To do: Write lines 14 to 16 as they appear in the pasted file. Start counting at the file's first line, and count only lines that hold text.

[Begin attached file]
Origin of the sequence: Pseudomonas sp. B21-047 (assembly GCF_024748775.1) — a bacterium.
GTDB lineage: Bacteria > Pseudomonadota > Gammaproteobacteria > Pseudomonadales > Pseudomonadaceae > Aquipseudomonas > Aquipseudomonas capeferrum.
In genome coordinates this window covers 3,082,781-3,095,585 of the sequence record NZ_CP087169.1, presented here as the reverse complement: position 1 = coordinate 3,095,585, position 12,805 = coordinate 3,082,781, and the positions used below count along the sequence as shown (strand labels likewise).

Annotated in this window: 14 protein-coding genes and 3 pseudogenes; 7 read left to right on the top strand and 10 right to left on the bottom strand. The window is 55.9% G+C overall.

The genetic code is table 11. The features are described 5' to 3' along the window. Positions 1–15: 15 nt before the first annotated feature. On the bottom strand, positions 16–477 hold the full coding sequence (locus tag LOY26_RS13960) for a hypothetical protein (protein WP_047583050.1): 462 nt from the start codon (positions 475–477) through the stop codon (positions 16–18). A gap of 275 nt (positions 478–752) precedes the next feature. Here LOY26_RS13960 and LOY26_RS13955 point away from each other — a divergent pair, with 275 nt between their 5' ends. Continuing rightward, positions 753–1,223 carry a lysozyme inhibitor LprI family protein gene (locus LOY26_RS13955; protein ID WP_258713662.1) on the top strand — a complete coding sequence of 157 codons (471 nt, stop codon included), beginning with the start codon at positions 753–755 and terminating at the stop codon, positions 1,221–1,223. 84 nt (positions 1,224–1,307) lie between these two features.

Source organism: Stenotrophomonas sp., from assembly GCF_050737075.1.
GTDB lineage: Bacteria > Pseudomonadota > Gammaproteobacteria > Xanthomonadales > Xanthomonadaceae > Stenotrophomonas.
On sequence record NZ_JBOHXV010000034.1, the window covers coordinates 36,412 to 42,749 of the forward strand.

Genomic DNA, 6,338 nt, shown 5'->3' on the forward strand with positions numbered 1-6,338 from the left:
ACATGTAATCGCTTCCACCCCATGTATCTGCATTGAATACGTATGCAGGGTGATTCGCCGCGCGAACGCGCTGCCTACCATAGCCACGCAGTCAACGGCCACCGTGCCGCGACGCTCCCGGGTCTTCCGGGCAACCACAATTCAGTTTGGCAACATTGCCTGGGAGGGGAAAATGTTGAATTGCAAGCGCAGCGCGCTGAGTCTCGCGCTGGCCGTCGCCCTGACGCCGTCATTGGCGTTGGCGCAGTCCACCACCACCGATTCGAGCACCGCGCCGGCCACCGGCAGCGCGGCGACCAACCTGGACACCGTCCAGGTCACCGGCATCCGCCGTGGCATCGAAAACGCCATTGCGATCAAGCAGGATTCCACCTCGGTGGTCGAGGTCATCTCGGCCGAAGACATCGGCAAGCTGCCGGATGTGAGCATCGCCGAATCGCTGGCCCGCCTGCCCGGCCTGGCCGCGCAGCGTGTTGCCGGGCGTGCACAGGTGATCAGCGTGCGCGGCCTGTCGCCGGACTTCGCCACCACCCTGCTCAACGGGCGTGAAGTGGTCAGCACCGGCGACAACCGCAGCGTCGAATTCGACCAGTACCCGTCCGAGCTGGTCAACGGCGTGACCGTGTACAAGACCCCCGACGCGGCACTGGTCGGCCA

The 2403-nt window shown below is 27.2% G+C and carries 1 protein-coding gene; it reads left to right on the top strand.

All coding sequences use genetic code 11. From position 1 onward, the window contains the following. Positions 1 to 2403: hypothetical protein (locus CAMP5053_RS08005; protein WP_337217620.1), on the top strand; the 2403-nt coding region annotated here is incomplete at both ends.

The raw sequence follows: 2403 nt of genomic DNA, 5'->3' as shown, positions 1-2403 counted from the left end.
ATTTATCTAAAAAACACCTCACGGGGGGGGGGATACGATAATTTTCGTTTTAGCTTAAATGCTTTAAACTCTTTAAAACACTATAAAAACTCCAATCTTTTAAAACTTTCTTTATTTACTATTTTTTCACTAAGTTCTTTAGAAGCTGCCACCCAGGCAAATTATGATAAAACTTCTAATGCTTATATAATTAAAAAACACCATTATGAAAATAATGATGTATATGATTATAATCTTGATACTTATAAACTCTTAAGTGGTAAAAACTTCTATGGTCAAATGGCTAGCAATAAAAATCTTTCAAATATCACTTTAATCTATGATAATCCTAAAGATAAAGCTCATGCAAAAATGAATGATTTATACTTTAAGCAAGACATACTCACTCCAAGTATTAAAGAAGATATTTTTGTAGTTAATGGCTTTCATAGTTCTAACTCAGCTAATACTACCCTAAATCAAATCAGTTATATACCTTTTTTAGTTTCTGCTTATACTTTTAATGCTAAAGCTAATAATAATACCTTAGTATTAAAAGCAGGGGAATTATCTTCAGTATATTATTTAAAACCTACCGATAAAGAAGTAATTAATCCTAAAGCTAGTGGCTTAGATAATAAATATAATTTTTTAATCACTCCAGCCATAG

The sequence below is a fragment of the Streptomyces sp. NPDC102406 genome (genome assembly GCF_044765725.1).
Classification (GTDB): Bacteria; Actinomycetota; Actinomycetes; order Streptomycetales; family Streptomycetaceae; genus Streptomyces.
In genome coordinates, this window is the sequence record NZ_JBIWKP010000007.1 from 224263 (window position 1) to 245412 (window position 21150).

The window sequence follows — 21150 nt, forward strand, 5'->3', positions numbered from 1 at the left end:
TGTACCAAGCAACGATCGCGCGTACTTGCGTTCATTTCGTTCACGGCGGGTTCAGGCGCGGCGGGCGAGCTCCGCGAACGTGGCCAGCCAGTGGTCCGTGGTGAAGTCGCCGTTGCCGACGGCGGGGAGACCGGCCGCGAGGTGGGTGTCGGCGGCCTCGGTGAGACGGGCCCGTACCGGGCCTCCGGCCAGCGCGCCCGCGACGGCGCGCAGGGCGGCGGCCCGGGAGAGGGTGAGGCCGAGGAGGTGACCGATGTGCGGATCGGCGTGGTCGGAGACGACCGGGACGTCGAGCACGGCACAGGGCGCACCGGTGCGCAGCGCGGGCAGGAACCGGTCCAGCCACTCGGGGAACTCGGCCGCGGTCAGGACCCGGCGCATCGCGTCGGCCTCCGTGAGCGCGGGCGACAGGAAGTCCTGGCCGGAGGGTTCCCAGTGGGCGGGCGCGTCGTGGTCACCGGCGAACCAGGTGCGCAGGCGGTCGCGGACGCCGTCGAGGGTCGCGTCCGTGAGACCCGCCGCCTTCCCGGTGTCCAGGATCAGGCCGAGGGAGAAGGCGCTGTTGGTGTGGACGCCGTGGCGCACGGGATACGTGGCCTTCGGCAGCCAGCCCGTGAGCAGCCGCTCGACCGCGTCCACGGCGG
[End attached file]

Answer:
ATTTATCTAAAAAACACCTCACGGGGGGGGGGATACGATAATTTTCGTTTTAGCTTAAATGCTTTAAACTCTTTAAAACACTATAAAAACTCCAATCTTTTAAAACTTTCTTTATTTACTATTTTTTCACTAAGTTCTTTAGAAGCTGCCACCCAGGCAAATTATGATAAAACTTCTAATGCTTATATAATTAAAAAACACCATTATGAAAATAATGATGTATATGATTATAATCTTGATACTTATAAACTCTTAAGTGGTAAAAACTTCTATGGTCAAATGGCTAGCAATAAAAATCTTTCAAATATCACTTTAATCTATGATAATCCTAAAGATAAAGCTCATGCAAAAATGAATGATTTATACTTTAAGCAAGACATACTCACTCCAAGTATTAAAGAAGATATTTTTGTAGTTAATGGCTTTCATAGTTCTAACTCAGCTAATACTACCCTAAATCAAATCAGTTATATACCTTTTTTAGTTTCTGCTTATACTTTTAATGCTAAAGCTAATAATAATACCTTAGTATTAAAAGCAGGGGAATTATCTTCAGTATATTATTTAAAACCTACCGATAAAGAAGTAATTAATCCTAAAGCTAGTGGCTTAGATAATAAATATAATTTTTTAATCACTCCAGCCATAG

The sequence below is a fragment of the Streptomyces sp. NPDC102406 genome (genome assembly GCF_044765725.1).
Classification (GTDB): Bacteria; Actinomycetota; Actinomycetes; order Streptomycetales; family Streptomycetaceae; genus Streptomyces.